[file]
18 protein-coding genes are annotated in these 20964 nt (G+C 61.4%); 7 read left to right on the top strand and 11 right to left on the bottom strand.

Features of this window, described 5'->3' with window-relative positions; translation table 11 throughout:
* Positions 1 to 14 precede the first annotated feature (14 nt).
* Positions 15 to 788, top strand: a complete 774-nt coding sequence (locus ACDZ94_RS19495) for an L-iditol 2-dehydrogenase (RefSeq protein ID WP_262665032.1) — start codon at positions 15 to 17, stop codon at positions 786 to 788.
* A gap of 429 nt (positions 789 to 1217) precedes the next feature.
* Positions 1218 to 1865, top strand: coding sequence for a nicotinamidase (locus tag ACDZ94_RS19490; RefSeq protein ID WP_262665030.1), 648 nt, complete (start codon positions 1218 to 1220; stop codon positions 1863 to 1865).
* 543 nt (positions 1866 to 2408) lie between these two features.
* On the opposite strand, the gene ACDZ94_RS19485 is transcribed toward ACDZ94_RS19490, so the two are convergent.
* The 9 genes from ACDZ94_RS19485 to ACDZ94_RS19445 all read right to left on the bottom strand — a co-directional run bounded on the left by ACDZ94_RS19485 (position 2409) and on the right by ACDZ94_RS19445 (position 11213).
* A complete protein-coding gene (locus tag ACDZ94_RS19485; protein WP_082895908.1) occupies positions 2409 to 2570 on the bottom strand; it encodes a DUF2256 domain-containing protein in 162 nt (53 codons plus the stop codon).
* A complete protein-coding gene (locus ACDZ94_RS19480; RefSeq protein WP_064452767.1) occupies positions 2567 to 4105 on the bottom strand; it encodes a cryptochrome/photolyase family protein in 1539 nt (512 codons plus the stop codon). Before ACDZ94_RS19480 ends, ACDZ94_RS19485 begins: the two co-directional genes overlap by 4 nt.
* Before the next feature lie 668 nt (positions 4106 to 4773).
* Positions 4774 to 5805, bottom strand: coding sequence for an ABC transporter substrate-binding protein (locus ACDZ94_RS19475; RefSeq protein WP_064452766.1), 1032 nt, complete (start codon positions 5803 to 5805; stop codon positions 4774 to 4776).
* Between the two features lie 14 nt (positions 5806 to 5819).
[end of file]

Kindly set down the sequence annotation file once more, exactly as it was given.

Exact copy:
18 protein-coding genes are annotated in these 20964 nt (G+C 61.4%); 7 read left to right on the top strand and 11 right to left on the bottom strand.

Features of this window, described 5'->3' with window-relative positions; translation table 11 throughout:
* Positions 1 to 14 precede the first annotated feature (14 nt).
* Positions 15 to 788, top strand: a complete 774-nt coding sequence (locus ACDZ94_RS19495) for an L-iditol 2-dehydrogenase (RefSeq protein ID WP_262665032.1) — start codon at positions 15 to 17, stop codon at positions 786 to 788.
* A gap of 429 nt (positions 789 to 1217) precedes the next feature.
* Positions 1218 to 1865, top strand: coding sequence for a nicotinamidase (locus tag ACDZ94_RS19490; RefSeq protein ID WP_262665030.1), 648 nt, complete (start codon positions 1218 to 1220; stop codon positions 1863 to 1865).
* 543 nt (positions 1866 to 2408) lie between these two features.
* On the opposite strand, the gene ACDZ94_RS19485 is transcribed toward ACDZ94_RS19490, so the two are convergent.
* The 9 genes from ACDZ94_RS19485 to ACDZ94_RS19445 all read right to left on the bottom strand — a co-directional run bounded on the left by ACDZ94_RS19485 (position 2409) and on the right by ACDZ94_RS19445 (position 11213).
* A complete protein-coding gene (locus tag ACDZ94_RS19485; protein WP_082895908.1) occupies positions 2409 to 2570 on the bottom strand; it encodes a DUF2256 domain-containing protein in 162 nt (53 codons plus the stop codon).
* A complete protein-coding gene (locus ACDZ94_RS19480; RefSeq protein WP_064452767.1) occupies positions 2567 to 4105 on the bottom strand; it encodes a cryptochrome/photolyase family protein in 1539 nt (512 codons plus the stop codon). Before ACDZ94_RS19480 ends, ACDZ94_RS19485 begins: the two co-directional genes overlap by 4 nt.
* Before the next feature lie 668 nt (positions 4106 to 4773).
* Positions 4774 to 5805, bottom strand: coding sequence for an ABC transporter substrate-binding protein (locus ACDZ94_RS19475; RefSeq protein WP_064452766.1), 1032 nt, complete (start codon positions 5803 to 5805; stop codon positions 4774 to 4776).
* Between the two features lie 14 nt (positions 5806 to 5819).